Otherwise, set ${\displaystyle S^{o}=S}$ and stop the repetition.

If the optimal set ${\displaystyle S^{o}}$ is empty then do not bet at all. If the set ${\displaystyle S^{o}}$ of optimal outcomes is not empty, then the optimal fraction ${\displaystyle f_{k}^{o}}$ to bet on ${\displaystyle k}$-th outcome may be calculated from this formula:

${\displaystyle f_{k}^{o}={\frac {er_{k}-R(S^{o})}{\frac {D}{\beta _{k}}}}=p_{k}-{\frac {R(S^{o})}{\frac {D}{\beta _{k}}}}}$.

One may prove[15] that

${\displaystyle R(S^{o})=1-\sum _{i\in S^{o}}{f_{i}^{o}}}$

where the right hand-side is the reserve rate. Therefore the requirement ${\displaystyle er_{k}={\frac {D}{\beta _{k}}}p_{k}>R(S)}$ may be interpreted[15] as follows: ${\displaystyle k}$-th outcome is included in the set ${\displaystyle S^{o}}$ of optimal outcomes if and only if its expected revenue rate is greater than the reserve rate. The formula for the optimal fraction ${\displaystyle f_{k}^{o}}$ may be interpreted as the excess of the expected revenue rate of ${\displaystyle k}$-th horse over the reserve rate divided by the revenue after deduction of the track take when ${\displaystyle k}$-th horse wins or as the excess of the probability of ${\displaystyle k}$-th horse winning over the reserve rate divided by revenue after deduction of the track take when ${\displaystyle k}$-th horse wins. The binary growth exponent is

${\displaystyle G^{o}=\sum _{i\in S}{p_{i}\log _{2}{(er_{i})}}+(1-\sum _{i\in S}{p_{i}})\log _{2}{(R(S^{o}))},}$

and the doubling time is

${\displaystyle T_{d}={\frac {1}{G^{o}}}.}$

This method of selection of optimal bets may be applied also when probabilities ${\displaystyle p_{k}}$ are known only for several most promising outcomes, while the remaining outcomes have no chance to win. In this case it must be that

${\displaystyle \sum _{i}{p_{i}}<1,}$ and
${\displaystyle \sum _{i}{\beta _{i}}<1}$.

## Application to the stock market

In mathematical finance, a portfolio is called growth optimal if security weights maximize the expected geometric growth rate (which is equivalent to maximizing log wealth).

Computations of growth optimal portfolios can suffer tremendous garbage in, garbage out problems. For example, the cases below take as given the expected return and covariance structure of various assets, but these parameters are at best estimated or modeled with significant uncertainty. Ex-post performance of a supposed growth optimal portfolio may differ fantastically with the ex-ante prediction if portfolio weights are largely driven by estimation error. Dealing with parameter uncertainty and estimation error is a large topic in portfolio theory.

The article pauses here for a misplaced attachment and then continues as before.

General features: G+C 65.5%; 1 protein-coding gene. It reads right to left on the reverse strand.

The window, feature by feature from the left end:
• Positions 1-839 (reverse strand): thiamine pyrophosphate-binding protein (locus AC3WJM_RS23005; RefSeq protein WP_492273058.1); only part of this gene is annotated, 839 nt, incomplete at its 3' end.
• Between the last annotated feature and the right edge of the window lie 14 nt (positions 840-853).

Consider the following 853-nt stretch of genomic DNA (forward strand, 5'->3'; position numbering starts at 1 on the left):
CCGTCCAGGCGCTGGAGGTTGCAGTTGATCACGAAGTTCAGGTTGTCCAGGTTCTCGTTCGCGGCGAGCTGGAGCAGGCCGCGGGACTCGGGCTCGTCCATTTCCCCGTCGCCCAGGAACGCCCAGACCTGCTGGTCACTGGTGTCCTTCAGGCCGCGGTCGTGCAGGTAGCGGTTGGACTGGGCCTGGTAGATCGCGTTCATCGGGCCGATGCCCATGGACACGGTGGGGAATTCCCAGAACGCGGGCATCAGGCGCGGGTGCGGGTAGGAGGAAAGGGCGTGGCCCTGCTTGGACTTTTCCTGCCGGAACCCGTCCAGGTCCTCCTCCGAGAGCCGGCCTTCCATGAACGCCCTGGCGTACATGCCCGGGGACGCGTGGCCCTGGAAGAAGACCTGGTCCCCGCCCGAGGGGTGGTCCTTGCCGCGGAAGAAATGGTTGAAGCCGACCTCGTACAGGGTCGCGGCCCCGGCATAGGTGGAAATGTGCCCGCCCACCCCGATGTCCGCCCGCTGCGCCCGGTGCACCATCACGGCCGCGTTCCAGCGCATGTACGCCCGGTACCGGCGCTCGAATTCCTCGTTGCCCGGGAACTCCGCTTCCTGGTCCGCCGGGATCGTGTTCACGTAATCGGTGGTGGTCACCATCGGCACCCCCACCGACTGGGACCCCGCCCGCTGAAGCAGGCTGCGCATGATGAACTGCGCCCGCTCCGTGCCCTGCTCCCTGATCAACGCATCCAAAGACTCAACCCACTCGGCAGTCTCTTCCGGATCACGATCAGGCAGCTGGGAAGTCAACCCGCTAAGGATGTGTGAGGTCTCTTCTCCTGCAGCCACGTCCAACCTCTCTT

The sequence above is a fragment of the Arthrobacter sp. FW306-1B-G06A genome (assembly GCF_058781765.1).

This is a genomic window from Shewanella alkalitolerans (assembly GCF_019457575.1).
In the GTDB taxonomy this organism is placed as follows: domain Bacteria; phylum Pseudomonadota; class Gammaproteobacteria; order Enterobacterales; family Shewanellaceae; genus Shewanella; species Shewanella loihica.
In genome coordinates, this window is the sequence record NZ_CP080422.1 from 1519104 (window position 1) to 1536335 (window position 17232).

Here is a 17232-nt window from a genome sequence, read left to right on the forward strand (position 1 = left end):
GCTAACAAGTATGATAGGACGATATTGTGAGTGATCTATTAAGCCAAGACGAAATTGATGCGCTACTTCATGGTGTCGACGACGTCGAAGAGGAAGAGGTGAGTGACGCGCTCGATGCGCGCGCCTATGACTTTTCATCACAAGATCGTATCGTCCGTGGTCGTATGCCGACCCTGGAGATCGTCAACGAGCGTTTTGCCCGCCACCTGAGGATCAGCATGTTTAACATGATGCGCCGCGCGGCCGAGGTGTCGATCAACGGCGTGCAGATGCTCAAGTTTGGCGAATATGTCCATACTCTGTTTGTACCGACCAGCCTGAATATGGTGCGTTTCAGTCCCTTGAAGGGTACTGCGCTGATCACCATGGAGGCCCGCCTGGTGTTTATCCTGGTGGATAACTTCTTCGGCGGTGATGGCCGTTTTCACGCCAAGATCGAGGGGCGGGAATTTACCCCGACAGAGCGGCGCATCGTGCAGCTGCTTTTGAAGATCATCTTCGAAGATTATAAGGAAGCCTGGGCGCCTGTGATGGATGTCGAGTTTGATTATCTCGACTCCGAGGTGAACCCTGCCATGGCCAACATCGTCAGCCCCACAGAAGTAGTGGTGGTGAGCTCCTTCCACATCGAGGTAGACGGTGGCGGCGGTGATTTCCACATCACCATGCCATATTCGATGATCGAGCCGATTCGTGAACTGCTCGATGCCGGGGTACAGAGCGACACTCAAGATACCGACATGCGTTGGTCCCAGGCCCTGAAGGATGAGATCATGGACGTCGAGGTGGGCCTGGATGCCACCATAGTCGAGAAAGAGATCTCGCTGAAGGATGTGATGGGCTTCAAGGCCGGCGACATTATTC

The second-order Taylor polynomial can be used as a good approximation of the main criterion. Primarily, it is useful for stock investment, where the fraction devoted to investment is based on simple characteristics that can be easily estimated from existing historical data – expected value and variance. This approximation leads to results that are robust and offer similar results as the original criterion.[16]

### Single asset

Considering a single asset (stock, index fund, etc.) and a risk-free rate, it is easy to obtain the optimal fraction to invest through geometric Brownian motion. The value of a lognormally distributed asset ${\displaystyle S}$ at time ${\displaystyle t}$ (${\displaystyle S_{t}}$) is

${\displaystyle S_{t}=S_{0}\exp \left(\left(\mu -{\frac {\sigma ^{2}}{2}}\right)t+\sigma W_{t}\right),}$

from the solution of the geometric Brownian motion where ${\displaystyle W_{t}}$ is a Wiener process, and ${\displaystyle \mu }$ (percentage drift) and ${\displaystyle \sigma }$ (the percentage volatility) are constants. Taking expectations of the logarithm:

${\displaystyle \mathbb {E} \log(S_{t})=\log(S_{0})+(\mu -{\frac {\sigma ^{2}}{2}})t.}$

Then the expected log return ${\displaystyle R_{s}}$ is

${\displaystyle R_{s}=\left(\mu -{\frac {\sigma ^{2}}{2}}\,\right)t.}$

For a portfolio made of an asset ${\displaystyle S}$ and a bond paying risk-free rate ${\displaystyle r}$, with fraction ${\displaystyle f}$ invested in ${\displaystyle S}$ and ${\displaystyle (1-f)}$ in the bond, the expected one-period return is given by

${\displaystyle \mathbb {E} \left(f\left({\frac {S_{1}}{S_{0}}}-1\right)+(1-f)r\right)=\mathbb {E} \left(f\exp \left(\left(\mu -{\frac {\sigma ^{2}}{2}}\right)+\sigma W_{1}\right)\right)+(1-f)r}$

however people seem to deal with the expected log return ${\displaystyle G(f)}$ for one-period instead in the context of Kelly:

${\displaystyle G(f)=f\mu -{\frac {(f\sigma )^{2}}{2}}+((1-f)\ r).}$

Solving ${\displaystyle \max(G(f))}$ we obtain

${\displaystyle f^{*}={\frac {\mu -r}{\sigma ^{2}}}.}$

${\displaystyle f^{*}}$ is the fraction that maximizes the expected logarithmic return, and so, is the Kelly fraction.

Thorp[13] arrived at the same result but through a different derivation.

Remember that ${\displaystyle \mu }$ is different from the asset log return ${\displaystyle R_{s}}$. Confusing this is a common mistake made by websites and articles talking about the Kelly Criterion.

### Many assets